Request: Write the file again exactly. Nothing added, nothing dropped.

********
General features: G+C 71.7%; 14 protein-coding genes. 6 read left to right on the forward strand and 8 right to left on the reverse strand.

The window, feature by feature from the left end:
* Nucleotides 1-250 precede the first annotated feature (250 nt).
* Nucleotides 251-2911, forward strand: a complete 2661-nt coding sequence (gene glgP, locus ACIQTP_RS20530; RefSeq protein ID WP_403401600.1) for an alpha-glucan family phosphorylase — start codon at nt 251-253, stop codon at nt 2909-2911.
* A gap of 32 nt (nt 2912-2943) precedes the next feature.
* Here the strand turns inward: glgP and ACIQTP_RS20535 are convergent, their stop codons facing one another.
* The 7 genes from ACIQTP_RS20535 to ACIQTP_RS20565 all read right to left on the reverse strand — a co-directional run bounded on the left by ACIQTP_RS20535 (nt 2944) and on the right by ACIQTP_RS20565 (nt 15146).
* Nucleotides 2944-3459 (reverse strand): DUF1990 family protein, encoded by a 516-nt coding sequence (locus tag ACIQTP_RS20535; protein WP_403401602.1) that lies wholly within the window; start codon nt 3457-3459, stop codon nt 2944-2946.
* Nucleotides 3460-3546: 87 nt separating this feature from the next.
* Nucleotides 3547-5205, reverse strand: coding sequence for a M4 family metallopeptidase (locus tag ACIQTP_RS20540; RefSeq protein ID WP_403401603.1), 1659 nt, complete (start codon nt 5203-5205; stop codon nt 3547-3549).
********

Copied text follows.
General features: G+C 71.7%; 14 protein-coding genes. 6 read left to right on the forward strand and 8 right to left on the reverse strand.

The window, feature by feature from the left end:
* Nucleotides 1-250 precede the first annotated feature (250 nt).
* Nucleotides 251-2911, forward strand: a complete 2661-nt coding sequence (gene glgP, locus ACIQTP_RS20530; RefSeq protein ID WP_403401600.1) for an alpha-glucan family phosphorylase — start codon at nt 251-253, stop codon at nt 2909-2911.
* A gap of 32 nt (nt 2912-2943) precedes the next feature.
* Here the strand turns inward: glgP and ACIQTP_RS20535 are convergent, their stop codons facing one another.
* The 7 genes from ACIQTP_RS20535 to ACIQTP_RS20565 all read right to left on the reverse strand — a co-directional run bounded on the left by ACIQTP_RS20535 (nt 2944) and on the right by ACIQTP_RS20565 (nt 15146).
* Nucleotides 2944-3459 (reverse strand): DUF1990 family protein, encoded by a 516-nt coding sequence (locus tag ACIQTP_RS20535; protein WP_403401602.1) that lies wholly within the window; start codon nt 3457-3459, stop codon nt 2944-2946.
* Nucleotides 3460-3546: 87 nt separating this feature from the next.
* Nucleotides 3547-5205, reverse strand: coding sequence for a M4 family metallopeptidase (locus tag ACIQTP_RS20540; RefSeq protein ID WP_403401603.1), 1659 nt, complete (start codon nt 5203-5205; stop codon nt 3547-3549).